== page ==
Thursday, September 10, 2015

Children of Men (and why it's my favorite movie)

This past weekend I watched the film Children of Men for probably the 8th time in the past two years. My girlfriend and I have a running list of films to watch and since she has never seen this movie and I have, we decided on it.

For those of you haven't heard of or seen Children of Men, the film is set in 2027 when infertility strikes the planet and women around the world are unable to reproduce. It's been over 18 years since the last child was born, and the world has literally gone to shit. Not only has the world stopped producing children, but much of the world is either at war or has collapsed. Britain, where the film is set, is the only functioning government. The country is dealing with a massive refugee crisis, with government propaganda everywhere telling the population to be vigilant and see something and say something. Seen throughout the movie are shots of people locked in cages, treated like cattle with dozens of police making their lives even more of a hell than it already is. The main character, Theo, who is played by Clive Owen, is a drunk living in Britain. After almost dying in a bombing, he is thrust into helping a young, pregnant woman, who is being moved by the Fishes, a terrorist group. The group wants to take her to meet with the Human Project, which is a group of scientists who are working to find a fix to humanity's most pressing issue ever. His ex-wife, who is the leader of the terrorist group, recruits him to get transit papers for the girl. Because of the complexity of these documents, Theo is accidentally pushed to come on the trip. Along the way, his ex-wife, Juliann, is killed by another member of the group who wants to use the woman's baby as a tool for a coming revolution. Theo learns of this and takes her to Bexhill, a large refugee camp on the coast where he finally meets up with the Human Project.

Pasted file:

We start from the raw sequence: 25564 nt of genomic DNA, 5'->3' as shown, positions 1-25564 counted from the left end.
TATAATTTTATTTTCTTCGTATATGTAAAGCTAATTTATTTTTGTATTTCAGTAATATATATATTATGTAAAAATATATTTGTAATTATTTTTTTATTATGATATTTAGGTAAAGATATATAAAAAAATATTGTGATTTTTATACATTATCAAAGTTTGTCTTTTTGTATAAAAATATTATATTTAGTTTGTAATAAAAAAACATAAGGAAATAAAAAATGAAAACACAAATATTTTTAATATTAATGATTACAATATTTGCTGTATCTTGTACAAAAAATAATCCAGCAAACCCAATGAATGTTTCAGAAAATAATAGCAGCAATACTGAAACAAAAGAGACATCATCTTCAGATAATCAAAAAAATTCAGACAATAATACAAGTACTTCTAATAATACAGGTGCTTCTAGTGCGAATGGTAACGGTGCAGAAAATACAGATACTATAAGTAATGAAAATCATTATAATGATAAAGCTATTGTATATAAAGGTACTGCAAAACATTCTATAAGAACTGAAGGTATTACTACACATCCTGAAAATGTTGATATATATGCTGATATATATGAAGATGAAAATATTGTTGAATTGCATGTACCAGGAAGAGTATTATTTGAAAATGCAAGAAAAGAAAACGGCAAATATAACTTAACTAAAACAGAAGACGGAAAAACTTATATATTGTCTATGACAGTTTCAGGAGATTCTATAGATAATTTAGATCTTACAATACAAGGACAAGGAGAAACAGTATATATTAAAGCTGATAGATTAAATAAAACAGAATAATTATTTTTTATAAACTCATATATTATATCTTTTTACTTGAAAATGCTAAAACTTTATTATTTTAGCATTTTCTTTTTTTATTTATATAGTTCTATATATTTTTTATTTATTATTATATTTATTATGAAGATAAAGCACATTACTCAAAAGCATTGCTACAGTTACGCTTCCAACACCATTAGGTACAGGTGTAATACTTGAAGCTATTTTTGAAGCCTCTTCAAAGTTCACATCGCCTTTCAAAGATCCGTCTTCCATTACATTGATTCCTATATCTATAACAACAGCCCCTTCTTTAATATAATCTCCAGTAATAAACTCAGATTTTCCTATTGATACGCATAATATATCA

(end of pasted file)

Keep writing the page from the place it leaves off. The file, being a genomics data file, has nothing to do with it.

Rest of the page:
Wow, that was a lot. Through this film are heavy themes of dystopia and despair. These two are the reasons why I love the movie. I'm fascinated by the idea of the collapse of civilization. Not for the death of people, but how the world copes with such calamity, and how nature begins to take over. This can be seen with the schools that are
abandoned because of the lack of children. As for the world coping, in Children of Men, it is barely hanging on. For example, the United States, after having nukes dropped on the country, is embroiled in a civil war. One of the most powerful nations in history is turned to nothing.

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